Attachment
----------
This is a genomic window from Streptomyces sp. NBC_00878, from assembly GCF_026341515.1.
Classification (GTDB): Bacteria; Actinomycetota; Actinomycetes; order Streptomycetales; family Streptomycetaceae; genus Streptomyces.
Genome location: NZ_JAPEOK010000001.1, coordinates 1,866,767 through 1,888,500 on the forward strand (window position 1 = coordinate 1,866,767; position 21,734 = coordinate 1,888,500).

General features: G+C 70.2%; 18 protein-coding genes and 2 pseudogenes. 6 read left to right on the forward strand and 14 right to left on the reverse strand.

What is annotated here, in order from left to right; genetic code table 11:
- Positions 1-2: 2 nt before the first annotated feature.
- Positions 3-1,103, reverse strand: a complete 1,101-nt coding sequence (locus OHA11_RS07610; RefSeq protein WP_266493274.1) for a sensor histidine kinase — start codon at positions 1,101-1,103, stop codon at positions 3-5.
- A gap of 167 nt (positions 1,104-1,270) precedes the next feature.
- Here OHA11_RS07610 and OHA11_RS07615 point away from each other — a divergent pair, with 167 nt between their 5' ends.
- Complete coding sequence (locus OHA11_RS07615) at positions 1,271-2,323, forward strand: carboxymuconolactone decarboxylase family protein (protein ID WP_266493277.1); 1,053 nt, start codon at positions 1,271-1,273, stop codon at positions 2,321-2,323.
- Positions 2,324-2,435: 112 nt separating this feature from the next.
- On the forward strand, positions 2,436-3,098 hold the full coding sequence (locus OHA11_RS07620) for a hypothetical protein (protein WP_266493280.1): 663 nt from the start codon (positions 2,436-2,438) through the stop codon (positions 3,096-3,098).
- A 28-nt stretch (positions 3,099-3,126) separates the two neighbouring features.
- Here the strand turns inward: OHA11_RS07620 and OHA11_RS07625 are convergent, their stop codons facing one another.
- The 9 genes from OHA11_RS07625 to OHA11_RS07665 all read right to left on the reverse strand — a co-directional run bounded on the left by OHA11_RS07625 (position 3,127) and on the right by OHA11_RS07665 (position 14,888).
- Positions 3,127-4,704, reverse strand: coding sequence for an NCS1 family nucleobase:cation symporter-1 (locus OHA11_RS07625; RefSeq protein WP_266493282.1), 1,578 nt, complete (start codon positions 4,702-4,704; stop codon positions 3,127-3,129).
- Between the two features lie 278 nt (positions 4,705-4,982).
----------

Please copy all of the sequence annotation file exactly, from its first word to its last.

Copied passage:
This is a genomic window from Streptomyces sp. NBC_00878, from assembly GCF_026341515.1.
Classification (GTDB): Bacteria; Actinomycetota; Actinomycetes; order Streptomycetales; family Streptomycetaceae; genus Streptomyces.
Genome location: NZ_JAPEOK010000001.1, coordinates 1,866,767 through 1,888,500 on the forward strand (window position 1 = coordinate 1,866,767; position 21,734 = coordinate 1,888,500).

General features: G+C 70.2%; 18 protein-coding genes and 2 pseudogenes. 6 read left to right on the forward strand and 14 right to left on the reverse strand.

What is annotated here, in order from left to right; genetic code table 11:
- Positions 1-2: 2 nt before the first annotated feature.
- Positions 3-1,103, reverse strand: a complete 1,101-nt coding sequence (locus OHA11_RS07610; RefSeq protein WP_266493274.1) for a sensor histidine kinase — start codon at positions 1,101-1,103, stop codon at positions 3-5.
- A gap of 167 nt (positions 1,104-1,270) precedes the next feature.
- Here OHA11_RS07610 and OHA11_RS07615 point away from each other — a divergent pair, with 167 nt between their 5' ends.
- Complete coding sequence (locus OHA11_RS07615) at positions 1,271-2,323, forward strand: carboxymuconolactone decarboxylase family protein (protein ID WP_266493277.1); 1,053 nt, start codon at positions 1,271-1,273, stop codon at positions 2,321-2,323.
- Positions 2,324-2,435: 112 nt separating this feature from the next.
- On the forward strand, positions 2,436-3,098 hold the full coding sequence (locus OHA11_RS07620) for a hypothetical protein (protein WP_266493280.1): 663 nt from the start codon (positions 2,436-2,438) through the stop codon (positions 3,096-3,098).
- A 28-nt stretch (positions 3,099-3,126) separates the two neighbouring features.
- Here the strand turns inward: OHA11_RS07620 and OHA11_RS07625 are convergent, their stop codons facing one another.
- The 9 genes from OHA11_RS07625 to OHA11_RS07665 all read right to left on the reverse strand — a co-directional run bounded on the left by OHA11_RS07625 (position 3,127) and on the right by OHA11_RS07665 (position 14,888).
- Positions 3,127-4,704, reverse strand: coding sequence for an NCS1 family nucleobase:cation symporter-1 (locus OHA11_RS07625; RefSeq protein WP_266493282.1), 1,578 nt, complete (start codon positions 4,702-4,704; stop codon positions 3,127-3,129).
- Between the two features lie 278 nt (positions 4,705-4,982).